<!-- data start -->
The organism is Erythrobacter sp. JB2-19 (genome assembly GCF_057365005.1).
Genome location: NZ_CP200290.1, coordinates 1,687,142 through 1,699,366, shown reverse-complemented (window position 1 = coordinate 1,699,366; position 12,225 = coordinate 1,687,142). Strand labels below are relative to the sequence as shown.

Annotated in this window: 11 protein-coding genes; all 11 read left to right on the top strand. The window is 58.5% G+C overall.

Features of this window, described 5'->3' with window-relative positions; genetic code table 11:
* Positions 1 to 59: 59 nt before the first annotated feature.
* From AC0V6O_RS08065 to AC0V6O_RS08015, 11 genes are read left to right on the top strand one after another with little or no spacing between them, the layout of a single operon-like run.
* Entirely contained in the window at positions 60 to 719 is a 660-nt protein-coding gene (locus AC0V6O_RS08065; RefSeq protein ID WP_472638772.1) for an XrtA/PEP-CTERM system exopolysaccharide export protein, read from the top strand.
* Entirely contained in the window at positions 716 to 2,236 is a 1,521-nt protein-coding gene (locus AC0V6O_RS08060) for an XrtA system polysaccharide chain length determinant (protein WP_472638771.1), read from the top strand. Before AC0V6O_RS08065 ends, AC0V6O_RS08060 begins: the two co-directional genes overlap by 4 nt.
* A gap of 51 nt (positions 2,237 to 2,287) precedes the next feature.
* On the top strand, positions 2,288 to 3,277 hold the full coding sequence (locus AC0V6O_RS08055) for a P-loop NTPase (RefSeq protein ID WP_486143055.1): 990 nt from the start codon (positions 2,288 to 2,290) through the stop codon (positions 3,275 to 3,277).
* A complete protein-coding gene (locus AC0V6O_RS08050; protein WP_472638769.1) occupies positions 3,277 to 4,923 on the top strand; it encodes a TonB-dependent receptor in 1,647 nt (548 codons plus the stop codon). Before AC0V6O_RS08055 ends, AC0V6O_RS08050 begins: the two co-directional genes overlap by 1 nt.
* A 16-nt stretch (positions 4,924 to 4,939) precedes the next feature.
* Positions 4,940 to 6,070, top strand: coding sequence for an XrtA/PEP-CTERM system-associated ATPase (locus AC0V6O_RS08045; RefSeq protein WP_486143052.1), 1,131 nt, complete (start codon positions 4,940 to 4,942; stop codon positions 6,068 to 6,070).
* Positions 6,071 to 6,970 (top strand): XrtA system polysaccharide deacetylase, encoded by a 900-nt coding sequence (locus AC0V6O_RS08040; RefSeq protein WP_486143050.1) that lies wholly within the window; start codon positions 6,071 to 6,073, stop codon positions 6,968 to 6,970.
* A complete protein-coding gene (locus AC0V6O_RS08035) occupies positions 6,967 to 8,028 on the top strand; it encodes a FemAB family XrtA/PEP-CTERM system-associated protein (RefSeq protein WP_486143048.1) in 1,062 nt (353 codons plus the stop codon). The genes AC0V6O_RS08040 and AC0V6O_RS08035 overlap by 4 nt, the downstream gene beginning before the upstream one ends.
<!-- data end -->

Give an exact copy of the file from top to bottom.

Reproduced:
The organism is Erythrobacter sp. JB2-19 (genome assembly GCF_057365005.1).
Genome location: NZ_CP200290.1, coordinates 1,687,142 through 1,699,366, shown reverse-complemented (window position 1 = coordinate 1,699,366; position 12,225 = coordinate 1,687,142). Strand labels below are relative to the sequence as shown.

Annotated in this window: 11 protein-coding genes; all 11 read left to right on the top strand. The window is 58.5% G+C overall.

Features of this window, described 5'->3' with window-relative positions; genetic code table 11:
* Positions 1 to 59: 59 nt before the first annotated feature.
* From AC0V6O_RS08065 to AC0V6O_RS08015, 11 genes are read left to right on the top strand one after another with little or no spacing between them, the layout of a single operon-like run.
* Entirely contained in the window at positions 60 to 719 is a 660-nt protein-coding gene (locus AC0V6O_RS08065; RefSeq protein ID WP_472638772.1) for an XrtA/PEP-CTERM system exopolysaccharide export protein, read from the top strand.
* Entirely contained in the window at positions 716 to 2,236 is a 1,521-nt protein-coding gene (locus AC0V6O_RS08060) for an XrtA system polysaccharide chain length determinant (protein WP_472638771.1), read from the top strand. Before AC0V6O_RS08065 ends, AC0V6O_RS08060 begins: the two co-directional genes overlap by 4 nt.
* A gap of 51 nt (positions 2,237 to 2,287) precedes the next feature.
* On the top strand, positions 2,288 to 3,277 hold the full coding sequence (locus AC0V6O_RS08055) for a P-loop NTPase (RefSeq protein ID WP_486143055.1): 990 nt from the start codon (positions 2,288 to 2,290) through the stop codon (positions 3,275 to 3,277).
* A complete protein-coding gene (locus AC0V6O_RS08050; protein WP_472638769.1) occupies positions 3,277 to 4,923 on the top strand; it encodes a TonB-dependent receptor in 1,647 nt (548 codons plus the stop codon). Before AC0V6O_RS08055 ends, AC0V6O_RS08050 begins: the two co-directional genes overlap by 1 nt.
* A 16-nt stretch (positions 4,924 to 4,939) precedes the next feature.
* Positions 4,940 to 6,070, top strand: coding sequence for an XrtA/PEP-CTERM system-associated ATPase (locus AC0V6O_RS08045; RefSeq protein WP_486143052.1), 1,131 nt, complete (start codon positions 4,940 to 4,942; stop codon positions 6,068 to 6,070).
* Positions 6,071 to 6,970 (top strand): XrtA system polysaccharide deacetylase, encoded by a 900-nt coding sequence (locus AC0V6O_RS08040; RefSeq protein WP_486143050.1) that lies wholly within the window; start codon positions 6,071 to 6,073, stop codon positions 6,968 to 6,970.
* A complete protein-coding gene (locus AC0V6O_RS08035) occupies positions 6,967 to 8,028 on the top strand; it encodes a FemAB family XrtA/PEP-CTERM system-associated protein (RefSeq protein WP_486143048.1) in 1,062 nt (353 codons plus the stop codon). The genes AC0V6O_RS08040 and AC0V6O_RS08035 overlap by 4 nt, the downstream gene beginning before the upstream one ends.